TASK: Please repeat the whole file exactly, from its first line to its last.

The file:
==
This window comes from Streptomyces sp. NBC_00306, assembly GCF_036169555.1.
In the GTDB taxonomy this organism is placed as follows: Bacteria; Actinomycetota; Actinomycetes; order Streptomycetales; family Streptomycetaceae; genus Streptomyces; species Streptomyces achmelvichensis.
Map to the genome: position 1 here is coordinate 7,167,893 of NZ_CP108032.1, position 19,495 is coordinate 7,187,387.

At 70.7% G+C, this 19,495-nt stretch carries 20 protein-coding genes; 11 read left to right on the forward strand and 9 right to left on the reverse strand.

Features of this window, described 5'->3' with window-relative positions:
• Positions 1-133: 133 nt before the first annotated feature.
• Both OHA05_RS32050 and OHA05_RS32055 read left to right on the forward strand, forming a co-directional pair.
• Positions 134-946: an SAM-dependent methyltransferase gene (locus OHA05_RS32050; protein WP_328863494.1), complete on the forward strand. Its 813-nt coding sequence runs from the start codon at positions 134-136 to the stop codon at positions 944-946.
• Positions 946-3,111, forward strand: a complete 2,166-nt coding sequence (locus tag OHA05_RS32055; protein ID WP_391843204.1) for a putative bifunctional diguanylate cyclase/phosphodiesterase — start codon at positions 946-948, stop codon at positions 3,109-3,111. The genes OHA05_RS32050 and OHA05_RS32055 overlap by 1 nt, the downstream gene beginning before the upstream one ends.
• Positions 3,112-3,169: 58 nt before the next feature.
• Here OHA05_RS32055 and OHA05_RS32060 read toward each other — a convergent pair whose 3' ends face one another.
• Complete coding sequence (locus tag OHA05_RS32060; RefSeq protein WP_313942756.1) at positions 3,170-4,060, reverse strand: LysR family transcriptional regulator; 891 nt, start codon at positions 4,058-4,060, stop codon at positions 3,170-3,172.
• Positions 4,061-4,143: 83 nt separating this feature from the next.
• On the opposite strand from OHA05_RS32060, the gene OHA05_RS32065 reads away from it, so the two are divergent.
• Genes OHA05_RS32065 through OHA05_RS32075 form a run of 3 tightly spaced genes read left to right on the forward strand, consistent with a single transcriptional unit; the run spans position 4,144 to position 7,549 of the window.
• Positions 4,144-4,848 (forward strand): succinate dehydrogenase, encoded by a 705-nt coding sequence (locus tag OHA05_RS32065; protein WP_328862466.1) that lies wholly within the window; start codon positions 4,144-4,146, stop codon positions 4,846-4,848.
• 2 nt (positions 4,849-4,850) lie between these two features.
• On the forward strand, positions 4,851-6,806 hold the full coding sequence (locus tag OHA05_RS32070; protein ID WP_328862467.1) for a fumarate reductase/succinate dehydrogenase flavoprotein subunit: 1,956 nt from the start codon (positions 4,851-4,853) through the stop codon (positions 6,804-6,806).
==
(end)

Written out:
This window comes from Streptomyces sp. NBC_00306, assembly GCF_036169555.1.
In the GTDB taxonomy this organism is placed as follows: Bacteria; Actinomycetota; Actinomycetes; order Streptomycetales; family Streptomycetaceae; genus Streptomyces; species Streptomyces achmelvichensis.
Map to the genome: position 1 here is coordinate 7,167,893 of NZ_CP108032.1, position 19,495 is coordinate 7,187,387.

At 70.7% G+C, this 19,495-nt stretch carries 20 protein-coding genes; 11 read left to right on the forward strand and 9 right to left on the reverse strand.

Features of this window, described 5'->3' with window-relative positions:
• Positions 1-133: 133 nt before the first annotated feature.
• Both OHA05_RS32050 and OHA05_RS32055 read left to right on the forward strand, forming a co-directional pair.
• Positions 134-946: an SAM-dependent methyltransferase gene (locus OHA05_RS32050; protein WP_328863494.1), complete on the forward strand. Its 813-nt coding sequence runs from the start codon at positions 134-136 to the stop codon at positions 944-946.
• Positions 946-3,111, forward strand: a complete 2,166-nt coding sequence (locus tag OHA05_RS32055; protein ID WP_391843204.1) for a putative bifunctional diguanylate cyclase/phosphodiesterase — start codon at positions 946-948, stop codon at positions 3,109-3,111. The genes OHA05_RS32050 and OHA05_RS32055 overlap by 1 nt, the downstream gene beginning before the upstream one ends.
• Positions 3,112-3,169: 58 nt before the next feature.
• Here OHA05_RS32055 and OHA05_RS32060 read toward each other — a convergent pair whose 3' ends face one another.
• Complete coding sequence (locus tag OHA05_RS32060; RefSeq protein WP_313942756.1) at positions 3,170-4,060, reverse strand: LysR family transcriptional regulator; 891 nt, start codon at positions 4,058-4,060, stop codon at positions 3,170-3,172.
• Positions 4,061-4,143: 83 nt separating this feature from the next.
• On the opposite strand from OHA05_RS32060, the gene OHA05_RS32065 reads away from it, so the two are divergent.
• Genes OHA05_RS32065 through OHA05_RS32075 form a run of 3 tightly spaced genes read left to right on the forward strand, consistent with a single transcriptional unit; the run spans position 4,144 to position 7,549 of the window.
• Positions 4,144-4,848 (forward strand): succinate dehydrogenase, encoded by a 705-nt coding sequence (locus tag OHA05_RS32065; protein WP_328862466.1) that lies wholly within the window; start codon positions 4,144-4,146, stop codon positions 4,846-4,848.
• 2 nt (positions 4,849-4,850) lie between these two features.
• On the forward strand, positions 4,851-6,806 hold the full coding sequence (locus tag OHA05_RS32070; protein ID WP_328862467.1) for a fumarate reductase/succinate dehydrogenase flavoprotein subunit: 1,956 nt from the start codon (positions 4,851-4,853) through the stop codon (positions 6,804-6,806).